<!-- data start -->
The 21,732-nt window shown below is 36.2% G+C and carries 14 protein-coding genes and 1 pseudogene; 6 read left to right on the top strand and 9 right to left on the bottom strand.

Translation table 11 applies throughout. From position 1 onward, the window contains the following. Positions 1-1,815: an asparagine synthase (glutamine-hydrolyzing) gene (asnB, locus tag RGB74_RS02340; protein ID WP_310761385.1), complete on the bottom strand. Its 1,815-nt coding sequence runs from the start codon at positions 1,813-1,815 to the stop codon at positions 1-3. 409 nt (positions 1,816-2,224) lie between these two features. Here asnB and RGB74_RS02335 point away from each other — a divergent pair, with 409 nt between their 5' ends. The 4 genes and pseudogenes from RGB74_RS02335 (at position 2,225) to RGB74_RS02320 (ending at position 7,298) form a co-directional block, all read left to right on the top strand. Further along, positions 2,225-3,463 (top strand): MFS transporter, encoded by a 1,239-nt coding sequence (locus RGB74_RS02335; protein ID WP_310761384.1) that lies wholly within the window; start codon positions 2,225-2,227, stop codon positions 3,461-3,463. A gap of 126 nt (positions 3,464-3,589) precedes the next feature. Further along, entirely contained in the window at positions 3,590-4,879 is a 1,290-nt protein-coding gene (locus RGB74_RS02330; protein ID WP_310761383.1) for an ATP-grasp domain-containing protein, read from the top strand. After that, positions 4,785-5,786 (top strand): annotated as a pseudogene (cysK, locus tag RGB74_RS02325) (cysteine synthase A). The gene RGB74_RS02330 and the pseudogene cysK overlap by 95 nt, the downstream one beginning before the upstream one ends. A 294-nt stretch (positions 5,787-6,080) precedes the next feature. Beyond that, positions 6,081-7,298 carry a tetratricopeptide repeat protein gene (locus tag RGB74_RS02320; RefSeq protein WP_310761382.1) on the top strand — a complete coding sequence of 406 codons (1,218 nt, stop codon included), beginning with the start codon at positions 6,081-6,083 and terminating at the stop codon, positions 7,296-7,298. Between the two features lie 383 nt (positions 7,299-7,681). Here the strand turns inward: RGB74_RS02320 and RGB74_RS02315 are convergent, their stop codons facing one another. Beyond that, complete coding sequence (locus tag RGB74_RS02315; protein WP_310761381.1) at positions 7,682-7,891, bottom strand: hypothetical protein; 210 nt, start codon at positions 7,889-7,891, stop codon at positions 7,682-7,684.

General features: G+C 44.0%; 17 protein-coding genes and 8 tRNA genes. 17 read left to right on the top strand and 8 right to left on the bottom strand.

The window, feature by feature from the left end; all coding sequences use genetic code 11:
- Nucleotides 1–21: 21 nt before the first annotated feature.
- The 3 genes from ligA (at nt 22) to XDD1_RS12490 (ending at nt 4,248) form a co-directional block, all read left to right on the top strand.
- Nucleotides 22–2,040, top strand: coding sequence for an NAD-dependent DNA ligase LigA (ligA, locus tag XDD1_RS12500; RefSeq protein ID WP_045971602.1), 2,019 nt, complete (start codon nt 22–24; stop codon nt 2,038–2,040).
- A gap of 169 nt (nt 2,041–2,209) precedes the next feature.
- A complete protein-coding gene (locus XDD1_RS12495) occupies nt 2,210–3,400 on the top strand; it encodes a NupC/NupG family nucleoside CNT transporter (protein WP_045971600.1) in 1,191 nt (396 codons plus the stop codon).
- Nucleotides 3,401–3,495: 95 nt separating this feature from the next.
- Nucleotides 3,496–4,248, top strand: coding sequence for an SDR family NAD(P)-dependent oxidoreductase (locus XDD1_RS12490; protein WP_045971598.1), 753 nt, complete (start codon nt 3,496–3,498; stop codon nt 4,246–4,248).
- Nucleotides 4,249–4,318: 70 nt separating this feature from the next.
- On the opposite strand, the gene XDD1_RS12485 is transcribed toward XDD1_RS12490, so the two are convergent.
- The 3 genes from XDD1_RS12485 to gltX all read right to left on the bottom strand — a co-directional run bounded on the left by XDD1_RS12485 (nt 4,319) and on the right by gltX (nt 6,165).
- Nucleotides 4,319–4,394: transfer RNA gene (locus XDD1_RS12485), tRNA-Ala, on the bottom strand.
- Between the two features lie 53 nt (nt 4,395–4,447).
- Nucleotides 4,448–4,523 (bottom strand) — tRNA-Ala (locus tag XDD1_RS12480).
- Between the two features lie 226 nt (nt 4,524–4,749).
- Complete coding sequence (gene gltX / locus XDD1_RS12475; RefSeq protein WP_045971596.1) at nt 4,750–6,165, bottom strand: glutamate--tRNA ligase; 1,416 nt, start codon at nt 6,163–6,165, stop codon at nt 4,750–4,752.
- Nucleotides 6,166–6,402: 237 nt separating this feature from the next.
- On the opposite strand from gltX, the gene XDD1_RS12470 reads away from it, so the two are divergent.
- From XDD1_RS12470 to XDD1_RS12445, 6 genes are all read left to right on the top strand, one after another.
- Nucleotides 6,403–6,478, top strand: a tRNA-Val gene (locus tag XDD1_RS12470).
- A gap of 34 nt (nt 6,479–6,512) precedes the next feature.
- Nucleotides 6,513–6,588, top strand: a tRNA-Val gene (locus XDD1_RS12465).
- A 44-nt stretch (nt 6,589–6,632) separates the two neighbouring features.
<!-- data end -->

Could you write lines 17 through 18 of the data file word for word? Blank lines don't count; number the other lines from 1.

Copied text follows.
- Nucleotides 4,448–4,523 (bottom strand) — tRNA-Ala (locus tag XDD1_RS12480).
- Between the two features lie 226 nt (nt 4,524–4,749).